Watch our free recorded webinar and join Dr. Fen Guo, Ph.D., FACMG, FCCMG, Clinical Laboratory Director, PerkinElmer Genomics, for a much more detailed look at how virtual probe length and uniformity contribute to the sensitivity and specificity of CNV calling using NGS data, and how labs use NxClinical software to optimize their analyses accordingly. Dr. Guo presents four case studies of CNV analysis from NGS data as well. 

Watch the webinar → 


Detect CNVs and AOH regions and visualize SNVs in context across microarray and NGS platforms simultaneously—all from a single screen

NxClinical software

 

CNVs are an important contributor to disease and are required for accurate analysis. For clinical research sequencing to be fully accepted as a replacement for microarrays and other widely used techniques, it must provide high-quality CNV information.  

NxClinical software can easily and accurately provide that information from various approaches using NGS data. 

NxClinical software has two algorithms for the detection of CNV and AOH events from NGS using its decades-long expertise in the area.

  • One algorithm, the “Self-reference” algorithm, can be used for all WGS data regardless of sequencing depth. 
  • The second is the “Multi-Scale Reference” (MSR) algorithm that is applicable to all NGS data (WGS, WES, and Gene panels). The MSR algorithm is able to create “virtual” bins with sizes proportional to the expected number of reads offering high-resolution detection of events in areas of interest (e.g. exons) while also providing a nice genome-wide backbone.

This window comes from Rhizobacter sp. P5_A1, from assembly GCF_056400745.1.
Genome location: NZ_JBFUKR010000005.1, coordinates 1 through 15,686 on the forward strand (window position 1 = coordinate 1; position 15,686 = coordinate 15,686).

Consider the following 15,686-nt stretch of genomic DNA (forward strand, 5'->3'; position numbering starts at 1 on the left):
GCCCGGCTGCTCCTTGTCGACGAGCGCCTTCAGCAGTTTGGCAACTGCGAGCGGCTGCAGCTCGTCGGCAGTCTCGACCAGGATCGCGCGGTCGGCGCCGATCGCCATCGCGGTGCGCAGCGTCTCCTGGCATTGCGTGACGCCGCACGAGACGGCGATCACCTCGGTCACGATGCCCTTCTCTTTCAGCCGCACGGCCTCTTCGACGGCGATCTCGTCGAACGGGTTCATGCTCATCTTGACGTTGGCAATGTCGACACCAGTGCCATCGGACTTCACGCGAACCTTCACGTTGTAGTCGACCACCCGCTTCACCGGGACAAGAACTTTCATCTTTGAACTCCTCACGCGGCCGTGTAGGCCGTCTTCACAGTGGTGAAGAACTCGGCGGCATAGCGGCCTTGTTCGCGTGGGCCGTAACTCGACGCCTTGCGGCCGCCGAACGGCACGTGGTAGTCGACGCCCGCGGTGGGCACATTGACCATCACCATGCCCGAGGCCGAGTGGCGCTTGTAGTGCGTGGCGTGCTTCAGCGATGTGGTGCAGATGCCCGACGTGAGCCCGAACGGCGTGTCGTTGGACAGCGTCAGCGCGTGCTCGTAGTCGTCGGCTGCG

At Bionano, we see the true value of NxClinical software in its ability to provide powerful parallel analysis of NGS and arrays. With NxClinical software also being platform-independent, labs using it have virtually eliminated their tech transfer step. You'll never have to change to a new variant interpretation software no matter which assay platform you choose to consider.

Ready to detect CNVs from NGS?

Request a free personalized demo of NxClinical software and see its CNV detection capabilities in action. We’ll connect on an initial consultation to answer questions and dive a little deeper before demonstrating the latest version of NxClinical software—either with example data or your own.